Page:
Picture this: A local emergency of some sort has the police knocking on your door telling you that you have 5 minutes to evacuate your house (fire, gas leak, railroad collision, earthquake). What will you spend those 5 minutes grabbing? Hopefully you’ll say your children and your 72 hour kit (and then whatever else you think you have time to grab and can carry).
How to Make a 72 Hour Emergency Kit
Just what is a 72 hour kit? It is a kit (sometimes referred to as a Go Bag), in a back pack or tote, that allows you to live away from your house for 3 days in an emergency. It is different than a term you might hear called a Bug Out Bag (B.O.B.) as a B.O.B. is meant for the possibility of permanent living away from home. Your 72 hr. kit is meant to allow you to escape an immediate threat, live for 3 (or 4 days if you stretch it) without having to rely on authorities, and going back home (though sometimes, home won’t be an option if it is bad enough and that BOB will be a blessing).
Here is a list of basic items to include in your 72 hour kit. Be sure to store them in an easily accessible spot (we’ve actually begun to keep ours in the car along with our emergency car kit). Following the list are great Pinterest finds with more information.
10+ Items to Have in Your 72 Hour Kit
1. Water. FEMA recommends 1 gallon of water per person per day, but that is a bare minimum. You might want to store a gallon, and then get a water filtration system [Lifestraw] to allow you to filter water you can find on the road).
2. Food. You need dense nutrient, high calorie food. This isn’t the time you want to stick with granola bars and dried fruit. You’re not just hiking..you’re trying to survive, so make sure you make the most of the food you’re taking with you. You can get freeze dried food in prepacked containers, or dry things yourself, but be sure not to try to eat like a bird if you can pack it.
3. Shelter. A tarp + rope can give you an emergency shelter, or you can tie a small tent to the bottom of your pack, or make a bedroll out of sheets/pillow. But you’ll want to be able to sleep and protect yourself from the elements if you have to sleep outside until your return home.
4. Fire. If you’re having to be outside, fire can be a great way to warm you, to cook your food or even be a signal. Keep a couple of different kinds of firestarters in different areas of your pack, safely wrapped from the elements, so that you can always have fire.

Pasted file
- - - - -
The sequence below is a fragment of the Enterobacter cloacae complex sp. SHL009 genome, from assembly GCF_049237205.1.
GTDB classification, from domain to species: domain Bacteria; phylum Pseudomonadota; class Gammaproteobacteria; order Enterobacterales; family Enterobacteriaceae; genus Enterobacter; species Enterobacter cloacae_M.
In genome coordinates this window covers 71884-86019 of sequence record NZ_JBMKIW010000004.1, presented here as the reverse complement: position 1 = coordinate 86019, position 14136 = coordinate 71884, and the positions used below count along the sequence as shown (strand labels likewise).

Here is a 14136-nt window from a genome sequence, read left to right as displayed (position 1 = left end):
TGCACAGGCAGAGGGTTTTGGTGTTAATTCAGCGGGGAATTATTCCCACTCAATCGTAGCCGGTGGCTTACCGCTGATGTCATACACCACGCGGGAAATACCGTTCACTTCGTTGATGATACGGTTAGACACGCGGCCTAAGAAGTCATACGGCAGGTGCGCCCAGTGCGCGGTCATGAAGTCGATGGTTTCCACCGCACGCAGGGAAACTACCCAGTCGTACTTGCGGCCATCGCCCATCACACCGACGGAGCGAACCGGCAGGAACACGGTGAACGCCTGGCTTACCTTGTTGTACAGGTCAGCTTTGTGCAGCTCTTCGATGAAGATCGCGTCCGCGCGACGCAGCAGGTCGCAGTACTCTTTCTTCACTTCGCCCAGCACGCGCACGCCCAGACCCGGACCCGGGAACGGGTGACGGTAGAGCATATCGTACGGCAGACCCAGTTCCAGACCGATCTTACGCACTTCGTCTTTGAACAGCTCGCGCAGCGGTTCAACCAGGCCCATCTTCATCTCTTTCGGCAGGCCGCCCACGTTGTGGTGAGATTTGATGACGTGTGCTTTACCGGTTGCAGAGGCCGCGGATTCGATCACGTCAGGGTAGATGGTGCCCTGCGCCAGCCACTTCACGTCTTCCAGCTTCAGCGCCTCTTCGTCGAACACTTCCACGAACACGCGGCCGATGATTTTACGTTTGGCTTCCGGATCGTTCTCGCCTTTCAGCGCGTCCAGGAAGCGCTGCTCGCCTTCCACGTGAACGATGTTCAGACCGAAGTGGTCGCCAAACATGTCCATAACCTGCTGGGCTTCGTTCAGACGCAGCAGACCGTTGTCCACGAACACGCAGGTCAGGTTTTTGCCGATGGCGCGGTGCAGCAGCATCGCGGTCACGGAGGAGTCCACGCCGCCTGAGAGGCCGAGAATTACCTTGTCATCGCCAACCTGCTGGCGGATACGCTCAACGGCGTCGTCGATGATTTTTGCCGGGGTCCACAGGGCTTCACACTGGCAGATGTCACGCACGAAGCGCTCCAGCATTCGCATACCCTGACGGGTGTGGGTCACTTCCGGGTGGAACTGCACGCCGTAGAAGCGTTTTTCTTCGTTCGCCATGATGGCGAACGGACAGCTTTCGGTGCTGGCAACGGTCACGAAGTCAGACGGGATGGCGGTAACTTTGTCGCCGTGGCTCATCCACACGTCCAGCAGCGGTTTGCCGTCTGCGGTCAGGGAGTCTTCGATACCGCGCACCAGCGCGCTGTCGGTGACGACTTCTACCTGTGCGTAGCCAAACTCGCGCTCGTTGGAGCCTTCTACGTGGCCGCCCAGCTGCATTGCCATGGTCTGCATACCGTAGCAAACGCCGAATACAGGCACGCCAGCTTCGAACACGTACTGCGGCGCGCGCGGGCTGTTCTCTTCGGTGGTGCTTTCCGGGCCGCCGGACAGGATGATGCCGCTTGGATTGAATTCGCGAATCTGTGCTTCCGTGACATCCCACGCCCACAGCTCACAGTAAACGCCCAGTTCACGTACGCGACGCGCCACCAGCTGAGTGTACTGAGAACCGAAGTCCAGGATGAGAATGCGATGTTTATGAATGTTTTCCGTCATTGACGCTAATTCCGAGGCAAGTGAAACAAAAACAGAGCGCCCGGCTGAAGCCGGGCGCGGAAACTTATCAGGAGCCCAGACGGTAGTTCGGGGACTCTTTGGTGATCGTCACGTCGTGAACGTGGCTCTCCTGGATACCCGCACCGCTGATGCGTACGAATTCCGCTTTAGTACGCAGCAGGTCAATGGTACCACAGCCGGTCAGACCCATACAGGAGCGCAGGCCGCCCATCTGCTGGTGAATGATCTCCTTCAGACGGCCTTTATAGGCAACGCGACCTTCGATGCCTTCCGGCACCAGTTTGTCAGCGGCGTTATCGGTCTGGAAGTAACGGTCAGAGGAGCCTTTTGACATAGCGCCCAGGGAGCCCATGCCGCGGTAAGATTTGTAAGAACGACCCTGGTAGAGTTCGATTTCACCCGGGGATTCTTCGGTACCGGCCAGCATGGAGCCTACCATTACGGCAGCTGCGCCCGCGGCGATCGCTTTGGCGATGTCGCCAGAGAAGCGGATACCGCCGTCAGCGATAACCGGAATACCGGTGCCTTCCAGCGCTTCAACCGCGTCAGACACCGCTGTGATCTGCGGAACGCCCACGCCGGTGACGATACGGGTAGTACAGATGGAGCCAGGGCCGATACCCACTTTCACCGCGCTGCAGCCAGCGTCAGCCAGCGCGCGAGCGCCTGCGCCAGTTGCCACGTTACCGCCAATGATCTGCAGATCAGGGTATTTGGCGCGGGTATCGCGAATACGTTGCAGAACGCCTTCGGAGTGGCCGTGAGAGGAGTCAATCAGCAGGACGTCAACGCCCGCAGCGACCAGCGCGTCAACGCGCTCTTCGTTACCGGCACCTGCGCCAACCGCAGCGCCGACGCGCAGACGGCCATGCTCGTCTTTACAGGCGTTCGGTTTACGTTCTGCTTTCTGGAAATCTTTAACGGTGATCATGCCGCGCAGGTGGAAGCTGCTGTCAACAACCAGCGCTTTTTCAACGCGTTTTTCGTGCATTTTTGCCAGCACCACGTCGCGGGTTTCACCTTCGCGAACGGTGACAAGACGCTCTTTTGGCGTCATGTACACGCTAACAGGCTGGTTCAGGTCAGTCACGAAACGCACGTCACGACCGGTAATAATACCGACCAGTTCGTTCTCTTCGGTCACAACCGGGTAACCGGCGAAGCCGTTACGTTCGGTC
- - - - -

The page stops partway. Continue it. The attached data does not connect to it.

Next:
5. Light. Flashlights, glow sticks, etc., help make you able to see in dark spaces and have light to get you around safely.
6. Communications. A pre-paid cellphone (with numbers already programmed into it), walkie talkies, a radio – things to help you be able to stay connected if communications are still available.
7. Cash. ATM’s and banks may not be available during a local emergency. Be sure to have extra cash stashed in small denominations to be able to purchase things if purchasing is an option.
8. Clothing. Have an extra set of clothes and shoes to be able to change into or wrap up in if it’s chilly. If you’re wet, having something dry to change into will be a wonderful thing.
9. First-aid. Have a small, well-packed first aid kit to help out with medical emergencies
10. Documentation. Make sure you have copies of the documentation you may need to rebuild your life after, or identify yourself during an emergency. You can keep the copies in a water proof bag or on a small memory stick.
11. Security. I really feel it is important to have something that you carry at all times for security. Even having a knife in your pack that is handy for utilitarian reasons but can do double-duty as a self-defense weapon is important.
12. Entertainment. You might want to consider adding items for entertainment if you end up spending many hours waiting for things to happen – books, card games, pen/paper, electronic readers (though know that you might not have electricity to recharge).